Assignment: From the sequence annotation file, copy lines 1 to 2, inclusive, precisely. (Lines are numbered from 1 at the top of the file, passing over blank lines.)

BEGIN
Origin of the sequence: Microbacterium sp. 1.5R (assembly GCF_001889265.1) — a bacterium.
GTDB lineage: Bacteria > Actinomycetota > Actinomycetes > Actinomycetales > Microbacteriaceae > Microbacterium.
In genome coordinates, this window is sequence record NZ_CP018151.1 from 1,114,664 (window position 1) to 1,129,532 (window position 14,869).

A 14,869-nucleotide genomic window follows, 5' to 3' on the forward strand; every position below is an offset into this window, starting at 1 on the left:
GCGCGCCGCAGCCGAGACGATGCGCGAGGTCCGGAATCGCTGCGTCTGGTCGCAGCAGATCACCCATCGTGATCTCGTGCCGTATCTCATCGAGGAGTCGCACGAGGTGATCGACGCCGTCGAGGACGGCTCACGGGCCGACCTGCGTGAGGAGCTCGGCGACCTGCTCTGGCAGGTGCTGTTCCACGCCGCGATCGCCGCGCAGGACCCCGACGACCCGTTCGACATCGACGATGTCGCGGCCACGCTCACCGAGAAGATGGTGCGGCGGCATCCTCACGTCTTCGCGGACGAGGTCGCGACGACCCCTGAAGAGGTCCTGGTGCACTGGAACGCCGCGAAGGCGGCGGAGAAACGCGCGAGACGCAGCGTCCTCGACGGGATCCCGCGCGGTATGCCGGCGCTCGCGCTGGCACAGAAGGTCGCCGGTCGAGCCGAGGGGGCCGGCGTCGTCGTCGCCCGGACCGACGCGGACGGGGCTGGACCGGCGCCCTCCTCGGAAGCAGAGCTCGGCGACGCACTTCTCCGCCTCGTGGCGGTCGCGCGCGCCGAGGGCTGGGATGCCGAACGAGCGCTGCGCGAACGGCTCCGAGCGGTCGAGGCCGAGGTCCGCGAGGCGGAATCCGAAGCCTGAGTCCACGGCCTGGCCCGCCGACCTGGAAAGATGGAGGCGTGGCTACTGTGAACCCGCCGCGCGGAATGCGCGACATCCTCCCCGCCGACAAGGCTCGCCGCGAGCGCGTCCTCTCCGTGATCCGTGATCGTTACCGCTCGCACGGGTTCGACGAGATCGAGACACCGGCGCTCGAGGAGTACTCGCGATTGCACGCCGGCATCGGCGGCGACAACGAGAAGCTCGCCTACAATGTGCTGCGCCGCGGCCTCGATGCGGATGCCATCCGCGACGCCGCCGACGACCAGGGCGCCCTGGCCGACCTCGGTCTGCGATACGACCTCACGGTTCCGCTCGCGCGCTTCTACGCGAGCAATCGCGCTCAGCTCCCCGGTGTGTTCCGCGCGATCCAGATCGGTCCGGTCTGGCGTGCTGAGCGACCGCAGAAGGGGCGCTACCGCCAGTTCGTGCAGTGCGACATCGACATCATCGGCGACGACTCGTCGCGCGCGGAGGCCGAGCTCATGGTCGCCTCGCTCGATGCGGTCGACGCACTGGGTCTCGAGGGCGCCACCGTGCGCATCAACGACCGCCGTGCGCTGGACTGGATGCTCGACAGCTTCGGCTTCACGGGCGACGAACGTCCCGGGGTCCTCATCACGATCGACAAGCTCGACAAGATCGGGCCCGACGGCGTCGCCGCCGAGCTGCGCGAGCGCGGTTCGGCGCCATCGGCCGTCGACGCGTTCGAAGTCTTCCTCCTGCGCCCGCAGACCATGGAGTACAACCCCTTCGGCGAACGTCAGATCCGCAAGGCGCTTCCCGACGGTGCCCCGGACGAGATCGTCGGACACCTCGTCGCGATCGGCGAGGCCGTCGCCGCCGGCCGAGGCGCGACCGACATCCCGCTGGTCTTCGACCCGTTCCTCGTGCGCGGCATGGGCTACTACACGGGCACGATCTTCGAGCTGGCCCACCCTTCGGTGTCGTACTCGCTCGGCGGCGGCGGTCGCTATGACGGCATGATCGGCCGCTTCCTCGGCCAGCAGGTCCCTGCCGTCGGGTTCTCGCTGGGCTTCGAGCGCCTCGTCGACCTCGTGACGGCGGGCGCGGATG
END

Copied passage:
Origin of the sequence: Microbacterium sp. 1.5R (assembly GCF_001889265.1) — a bacterium.
GTDB lineage: Bacteria > Actinomycetota > Actinomycetes > Actinomycetales > Microbacteriaceae > Microbacterium.